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Gov’t plans to halve tax preference for wage compensation in 2013

The government plans to maintain a wage compensation scheme next year, but wants to halve the related tax preference, a senior government official said on Thursday.

The government assumed in the 2013 budget bill that the tax preference would be halved next year, National Economy Ministry state secretary Péter Benő Banai said at an online press conference on Thursday.

Employers who raise the wages of low-earners to prevent a fall in their net wages that would otherwise result from tax changes may avail of the preference. These employers may deduct any amount over a requisite 5% wage rise from payroll contributions.

The tax preference will cost the budget HUF 64 billion next year, down from about HUF 115 billion targeted for this year, Econews calculated based on the budget bill submitted to Parliament on Friday.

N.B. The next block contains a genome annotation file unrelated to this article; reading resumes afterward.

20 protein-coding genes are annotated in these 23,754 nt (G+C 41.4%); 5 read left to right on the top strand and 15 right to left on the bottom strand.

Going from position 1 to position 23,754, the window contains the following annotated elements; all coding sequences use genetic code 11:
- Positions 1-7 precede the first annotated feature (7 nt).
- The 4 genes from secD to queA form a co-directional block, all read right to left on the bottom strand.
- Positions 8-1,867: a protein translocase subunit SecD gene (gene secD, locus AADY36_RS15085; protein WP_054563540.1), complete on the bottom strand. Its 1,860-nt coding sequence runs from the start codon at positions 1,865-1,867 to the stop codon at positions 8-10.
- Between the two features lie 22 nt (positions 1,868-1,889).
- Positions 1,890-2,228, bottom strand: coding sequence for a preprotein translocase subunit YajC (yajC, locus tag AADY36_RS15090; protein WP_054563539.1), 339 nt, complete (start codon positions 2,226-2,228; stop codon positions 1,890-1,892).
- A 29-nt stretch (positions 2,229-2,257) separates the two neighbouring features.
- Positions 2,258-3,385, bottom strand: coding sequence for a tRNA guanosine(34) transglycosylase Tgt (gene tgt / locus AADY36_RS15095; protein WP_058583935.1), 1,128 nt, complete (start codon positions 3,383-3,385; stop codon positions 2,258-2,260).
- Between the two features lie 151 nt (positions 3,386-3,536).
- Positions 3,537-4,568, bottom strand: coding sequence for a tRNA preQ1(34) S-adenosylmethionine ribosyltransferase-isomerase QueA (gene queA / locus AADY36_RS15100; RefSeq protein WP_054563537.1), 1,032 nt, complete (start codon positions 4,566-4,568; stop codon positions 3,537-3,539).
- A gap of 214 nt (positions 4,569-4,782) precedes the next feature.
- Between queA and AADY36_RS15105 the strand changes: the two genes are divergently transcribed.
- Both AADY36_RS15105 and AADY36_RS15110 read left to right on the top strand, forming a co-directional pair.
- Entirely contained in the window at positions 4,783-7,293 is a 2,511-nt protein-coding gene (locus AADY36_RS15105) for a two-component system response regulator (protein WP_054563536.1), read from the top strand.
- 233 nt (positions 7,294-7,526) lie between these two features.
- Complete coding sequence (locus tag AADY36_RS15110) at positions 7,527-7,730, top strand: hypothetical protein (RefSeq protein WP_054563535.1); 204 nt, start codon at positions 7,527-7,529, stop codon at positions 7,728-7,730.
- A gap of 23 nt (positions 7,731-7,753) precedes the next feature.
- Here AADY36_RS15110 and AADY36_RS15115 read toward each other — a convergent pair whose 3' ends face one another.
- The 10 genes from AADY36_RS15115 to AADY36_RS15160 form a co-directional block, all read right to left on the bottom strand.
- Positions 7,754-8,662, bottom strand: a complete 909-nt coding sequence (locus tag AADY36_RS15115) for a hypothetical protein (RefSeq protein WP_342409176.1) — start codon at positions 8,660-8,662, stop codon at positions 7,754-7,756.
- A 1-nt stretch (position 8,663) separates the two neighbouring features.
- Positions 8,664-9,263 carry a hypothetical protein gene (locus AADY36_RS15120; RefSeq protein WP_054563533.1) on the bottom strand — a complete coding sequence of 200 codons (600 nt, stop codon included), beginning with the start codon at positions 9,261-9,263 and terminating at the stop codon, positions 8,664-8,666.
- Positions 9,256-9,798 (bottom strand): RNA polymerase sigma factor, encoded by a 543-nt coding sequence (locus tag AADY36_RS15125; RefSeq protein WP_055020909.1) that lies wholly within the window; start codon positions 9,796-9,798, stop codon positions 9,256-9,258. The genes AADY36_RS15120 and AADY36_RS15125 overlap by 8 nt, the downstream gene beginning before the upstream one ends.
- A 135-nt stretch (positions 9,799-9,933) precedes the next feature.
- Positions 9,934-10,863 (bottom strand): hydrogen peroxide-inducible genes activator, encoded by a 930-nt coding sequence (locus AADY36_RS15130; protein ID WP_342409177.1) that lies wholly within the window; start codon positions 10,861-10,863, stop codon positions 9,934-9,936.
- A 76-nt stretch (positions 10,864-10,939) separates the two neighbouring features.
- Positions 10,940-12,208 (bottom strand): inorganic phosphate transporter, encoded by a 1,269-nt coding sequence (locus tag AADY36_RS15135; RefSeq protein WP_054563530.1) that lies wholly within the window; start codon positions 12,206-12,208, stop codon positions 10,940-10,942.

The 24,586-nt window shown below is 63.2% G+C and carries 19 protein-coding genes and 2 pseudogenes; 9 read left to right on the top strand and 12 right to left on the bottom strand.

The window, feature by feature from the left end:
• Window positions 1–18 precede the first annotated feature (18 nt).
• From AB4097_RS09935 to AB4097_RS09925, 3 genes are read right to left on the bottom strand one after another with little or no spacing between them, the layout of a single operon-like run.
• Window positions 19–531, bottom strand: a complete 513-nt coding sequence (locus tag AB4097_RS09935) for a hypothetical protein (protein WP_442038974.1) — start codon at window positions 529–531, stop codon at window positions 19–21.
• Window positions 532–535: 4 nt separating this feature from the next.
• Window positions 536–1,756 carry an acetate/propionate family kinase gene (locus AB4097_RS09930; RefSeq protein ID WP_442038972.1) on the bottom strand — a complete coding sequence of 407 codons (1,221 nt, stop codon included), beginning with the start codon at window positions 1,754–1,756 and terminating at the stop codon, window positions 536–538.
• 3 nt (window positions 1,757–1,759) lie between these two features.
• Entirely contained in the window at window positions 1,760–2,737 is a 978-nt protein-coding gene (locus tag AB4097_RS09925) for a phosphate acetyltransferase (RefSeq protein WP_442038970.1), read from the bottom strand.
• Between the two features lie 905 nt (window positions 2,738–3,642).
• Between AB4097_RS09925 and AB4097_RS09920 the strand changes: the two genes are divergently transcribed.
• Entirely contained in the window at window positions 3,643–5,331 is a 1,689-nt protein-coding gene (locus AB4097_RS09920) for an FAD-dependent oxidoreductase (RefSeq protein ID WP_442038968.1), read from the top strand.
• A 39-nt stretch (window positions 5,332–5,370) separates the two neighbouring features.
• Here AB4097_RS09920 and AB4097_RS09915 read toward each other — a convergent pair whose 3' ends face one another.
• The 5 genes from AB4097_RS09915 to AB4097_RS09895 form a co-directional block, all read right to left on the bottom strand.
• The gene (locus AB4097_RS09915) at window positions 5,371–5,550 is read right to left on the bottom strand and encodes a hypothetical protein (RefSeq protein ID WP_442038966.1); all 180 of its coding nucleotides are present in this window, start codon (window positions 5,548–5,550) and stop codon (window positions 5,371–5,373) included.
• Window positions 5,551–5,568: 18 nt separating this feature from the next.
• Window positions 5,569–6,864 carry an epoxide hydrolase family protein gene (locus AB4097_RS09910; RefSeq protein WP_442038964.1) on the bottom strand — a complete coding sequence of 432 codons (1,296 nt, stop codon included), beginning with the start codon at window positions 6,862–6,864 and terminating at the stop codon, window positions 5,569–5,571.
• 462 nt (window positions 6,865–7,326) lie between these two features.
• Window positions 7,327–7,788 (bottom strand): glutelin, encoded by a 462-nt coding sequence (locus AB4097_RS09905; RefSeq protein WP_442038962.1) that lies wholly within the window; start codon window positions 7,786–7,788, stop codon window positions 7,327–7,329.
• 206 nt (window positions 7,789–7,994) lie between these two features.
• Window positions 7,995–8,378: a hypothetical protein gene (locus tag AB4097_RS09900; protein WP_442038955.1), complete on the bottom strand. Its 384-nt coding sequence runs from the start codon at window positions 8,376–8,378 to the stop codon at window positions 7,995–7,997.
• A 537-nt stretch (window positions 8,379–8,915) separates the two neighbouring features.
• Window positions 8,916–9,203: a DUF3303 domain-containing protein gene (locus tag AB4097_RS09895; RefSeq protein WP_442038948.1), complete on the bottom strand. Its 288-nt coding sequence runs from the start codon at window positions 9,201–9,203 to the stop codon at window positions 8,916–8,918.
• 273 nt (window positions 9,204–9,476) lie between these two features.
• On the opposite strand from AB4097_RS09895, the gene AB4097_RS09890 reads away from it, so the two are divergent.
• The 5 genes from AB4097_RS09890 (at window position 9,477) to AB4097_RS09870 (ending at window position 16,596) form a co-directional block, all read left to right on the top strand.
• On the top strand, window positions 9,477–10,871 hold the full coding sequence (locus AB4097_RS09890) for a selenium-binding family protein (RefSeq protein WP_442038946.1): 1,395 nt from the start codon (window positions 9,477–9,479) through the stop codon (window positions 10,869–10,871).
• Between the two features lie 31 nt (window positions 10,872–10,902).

The 2013 budget bill has allocated an additional HUF 89.5 billion for the wage compensation of those employed in the public sphere, up from a HUF 64 billion allocation in this year's budget.

Spending on wage compensation of public sector employees will exceed the HUF 64 billion target, Banai told Econews, adding that the overshot will by no means will endanger the 2.2% fiscal deficit target.

Banai noted that in addition to these two main items, next year's budget allocates a further HUF 4.4 billion to compensate those on maternity leave.

Overall, the government earmarks about HUF 160 billion on combined wage compensation next year, Econews calculated based on the 2013 budget bill. The respective target in this year's budget is about HUF 180 billion, excluding the HUF 20 billion the government made available at tenders.